Ring got the two axes, and each went his own way; but when the Prince had got out into the wood Snati took one of the axes and began to hew along with him.
'We can do nothing else,' said Snati, 'than attack them, if it is to go well; you will go against the little one, and I shall take the other.'
With this Snati leapt at the big one, and was not long in bringing him down.
Each of them then began to flay their own ox, but Ring was only half through by the time Snati had finished his.
Snati noticed that his master was at a loss, and said to him that he should not disregard what the King had asked him to do; but he would have to act upon his advice, otherwise he would get into great difficulties.
After he had taken leave of the King, and was setting out on the search, Snati said to him, 'Now you must first of all go about the neighbourhood, and gather as much salt as ever you can.' The Prince did so, and gathered so much salt that he could hardly carry it; but Snati said, 'Throw it on my back,' which he accordingly did, and the Dog then ran on before the Prince, until they came to the foot of a steep cliff.
'Hold fast by my tail,' said Snati; and in this way he pulled Ring up on the lowest shelf of the rock.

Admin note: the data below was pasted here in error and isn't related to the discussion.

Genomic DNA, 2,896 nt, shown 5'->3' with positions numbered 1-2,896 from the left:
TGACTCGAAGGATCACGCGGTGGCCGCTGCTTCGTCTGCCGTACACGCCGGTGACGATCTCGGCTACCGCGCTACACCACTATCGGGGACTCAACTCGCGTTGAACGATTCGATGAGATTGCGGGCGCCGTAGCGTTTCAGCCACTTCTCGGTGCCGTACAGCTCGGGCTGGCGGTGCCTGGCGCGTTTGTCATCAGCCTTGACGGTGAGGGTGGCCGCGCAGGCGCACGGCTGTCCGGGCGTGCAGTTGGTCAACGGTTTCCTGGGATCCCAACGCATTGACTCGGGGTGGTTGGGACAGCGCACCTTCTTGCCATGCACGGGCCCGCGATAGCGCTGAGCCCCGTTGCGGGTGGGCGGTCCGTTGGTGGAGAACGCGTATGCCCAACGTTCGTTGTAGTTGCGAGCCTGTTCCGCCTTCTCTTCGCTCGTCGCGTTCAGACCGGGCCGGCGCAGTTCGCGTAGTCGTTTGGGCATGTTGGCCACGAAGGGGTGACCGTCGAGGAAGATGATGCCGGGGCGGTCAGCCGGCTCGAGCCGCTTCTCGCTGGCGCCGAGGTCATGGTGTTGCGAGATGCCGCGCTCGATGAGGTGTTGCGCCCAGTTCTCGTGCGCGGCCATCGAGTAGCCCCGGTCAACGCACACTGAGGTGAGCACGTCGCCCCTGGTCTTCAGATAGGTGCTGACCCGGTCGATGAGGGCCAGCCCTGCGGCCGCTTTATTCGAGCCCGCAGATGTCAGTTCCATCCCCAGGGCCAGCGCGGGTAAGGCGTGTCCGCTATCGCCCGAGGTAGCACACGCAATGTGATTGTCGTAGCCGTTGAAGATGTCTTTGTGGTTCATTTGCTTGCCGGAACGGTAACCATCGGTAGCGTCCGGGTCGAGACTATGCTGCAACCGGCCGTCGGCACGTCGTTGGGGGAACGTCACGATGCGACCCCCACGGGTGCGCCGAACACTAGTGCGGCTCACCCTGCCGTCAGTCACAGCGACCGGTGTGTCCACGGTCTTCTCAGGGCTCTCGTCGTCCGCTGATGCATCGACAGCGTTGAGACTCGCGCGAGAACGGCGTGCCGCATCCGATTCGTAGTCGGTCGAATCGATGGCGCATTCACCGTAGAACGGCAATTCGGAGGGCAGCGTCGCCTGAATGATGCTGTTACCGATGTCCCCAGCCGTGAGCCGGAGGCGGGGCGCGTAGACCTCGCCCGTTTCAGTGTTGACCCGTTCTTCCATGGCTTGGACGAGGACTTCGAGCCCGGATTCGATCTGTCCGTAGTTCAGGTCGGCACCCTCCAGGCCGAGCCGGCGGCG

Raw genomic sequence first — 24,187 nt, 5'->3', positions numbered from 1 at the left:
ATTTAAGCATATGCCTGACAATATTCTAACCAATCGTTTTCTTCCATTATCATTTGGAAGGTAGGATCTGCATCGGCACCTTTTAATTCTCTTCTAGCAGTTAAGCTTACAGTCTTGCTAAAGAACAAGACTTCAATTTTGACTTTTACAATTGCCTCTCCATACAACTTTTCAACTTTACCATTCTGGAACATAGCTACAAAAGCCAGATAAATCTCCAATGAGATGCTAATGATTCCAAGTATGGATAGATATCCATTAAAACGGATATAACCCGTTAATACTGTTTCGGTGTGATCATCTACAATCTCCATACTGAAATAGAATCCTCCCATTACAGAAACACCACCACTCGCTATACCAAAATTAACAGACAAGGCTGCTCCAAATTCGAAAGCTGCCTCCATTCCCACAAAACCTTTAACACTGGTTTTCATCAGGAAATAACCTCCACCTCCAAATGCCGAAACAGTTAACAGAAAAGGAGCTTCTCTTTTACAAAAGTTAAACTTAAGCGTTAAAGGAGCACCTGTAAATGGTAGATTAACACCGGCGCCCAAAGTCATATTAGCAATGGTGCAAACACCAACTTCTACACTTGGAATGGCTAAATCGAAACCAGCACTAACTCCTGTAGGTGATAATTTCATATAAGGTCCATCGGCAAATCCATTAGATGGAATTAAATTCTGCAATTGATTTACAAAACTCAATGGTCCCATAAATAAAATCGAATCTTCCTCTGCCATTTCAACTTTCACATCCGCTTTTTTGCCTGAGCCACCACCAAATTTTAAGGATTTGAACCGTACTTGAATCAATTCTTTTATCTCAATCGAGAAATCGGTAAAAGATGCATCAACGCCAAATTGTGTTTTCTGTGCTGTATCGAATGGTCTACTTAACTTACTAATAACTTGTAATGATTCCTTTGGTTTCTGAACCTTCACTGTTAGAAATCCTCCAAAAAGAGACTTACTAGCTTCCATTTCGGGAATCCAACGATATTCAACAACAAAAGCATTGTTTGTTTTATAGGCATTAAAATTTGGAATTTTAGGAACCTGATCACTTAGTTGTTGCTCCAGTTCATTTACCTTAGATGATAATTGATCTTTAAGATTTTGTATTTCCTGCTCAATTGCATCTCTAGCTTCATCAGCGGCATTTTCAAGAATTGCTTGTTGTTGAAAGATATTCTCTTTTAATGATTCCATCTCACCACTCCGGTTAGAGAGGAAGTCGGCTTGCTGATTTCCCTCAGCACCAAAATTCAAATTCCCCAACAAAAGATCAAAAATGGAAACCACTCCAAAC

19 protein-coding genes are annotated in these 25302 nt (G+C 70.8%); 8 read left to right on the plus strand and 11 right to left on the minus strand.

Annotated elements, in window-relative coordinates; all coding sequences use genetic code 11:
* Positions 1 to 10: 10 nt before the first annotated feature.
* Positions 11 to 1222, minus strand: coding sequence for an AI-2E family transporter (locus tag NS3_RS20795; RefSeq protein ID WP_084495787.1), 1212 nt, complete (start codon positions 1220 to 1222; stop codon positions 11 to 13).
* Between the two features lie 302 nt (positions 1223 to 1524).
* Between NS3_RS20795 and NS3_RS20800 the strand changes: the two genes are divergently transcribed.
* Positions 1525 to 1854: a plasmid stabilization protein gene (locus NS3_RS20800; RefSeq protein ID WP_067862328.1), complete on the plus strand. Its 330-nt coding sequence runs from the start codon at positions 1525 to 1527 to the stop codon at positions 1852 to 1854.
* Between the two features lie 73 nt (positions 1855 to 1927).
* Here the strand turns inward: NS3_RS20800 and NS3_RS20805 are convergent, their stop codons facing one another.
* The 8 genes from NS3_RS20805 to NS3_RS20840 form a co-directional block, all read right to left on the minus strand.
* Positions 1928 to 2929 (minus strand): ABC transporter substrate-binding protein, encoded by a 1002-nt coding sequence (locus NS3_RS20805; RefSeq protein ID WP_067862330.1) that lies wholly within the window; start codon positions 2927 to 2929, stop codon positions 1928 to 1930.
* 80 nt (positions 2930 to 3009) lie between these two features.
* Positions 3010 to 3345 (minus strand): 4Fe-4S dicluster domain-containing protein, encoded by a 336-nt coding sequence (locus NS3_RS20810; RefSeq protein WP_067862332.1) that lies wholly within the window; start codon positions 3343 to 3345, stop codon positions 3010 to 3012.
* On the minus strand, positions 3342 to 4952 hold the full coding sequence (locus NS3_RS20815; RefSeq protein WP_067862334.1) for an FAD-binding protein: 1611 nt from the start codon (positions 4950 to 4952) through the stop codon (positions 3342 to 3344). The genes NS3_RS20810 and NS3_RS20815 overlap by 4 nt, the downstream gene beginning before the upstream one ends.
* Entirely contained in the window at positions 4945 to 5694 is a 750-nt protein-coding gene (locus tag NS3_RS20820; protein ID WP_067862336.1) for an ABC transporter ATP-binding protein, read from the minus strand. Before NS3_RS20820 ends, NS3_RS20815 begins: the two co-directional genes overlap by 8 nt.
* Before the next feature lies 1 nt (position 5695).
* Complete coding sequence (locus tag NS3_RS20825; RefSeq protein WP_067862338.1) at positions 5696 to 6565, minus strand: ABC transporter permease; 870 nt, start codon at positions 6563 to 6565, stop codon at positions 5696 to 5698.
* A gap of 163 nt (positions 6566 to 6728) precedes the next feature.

'Now you must empty all the salt into the porridge-pot,' said Snati.
On reaching the river he went to take a drink like his sister, but at that moment Ring and Snati sprang upon him, took the cloak from him, and threw him into the river.
The old troll now went out with the gold chess-board, and down to the river, and was about to take a drink, when Ring and Snati came upon him, took the chess-board from him, and threw him into the river.
'Now we must go in at once,' said Snati, 'and try to master her there, for if she once gets out we shall have no chance with her.
Snati saw that she was about to attack them, and sprang at her with a red-hot iron from the fire, while Ring kept pouring boiling porridge on her without stopping, and in this way they at last got her killed.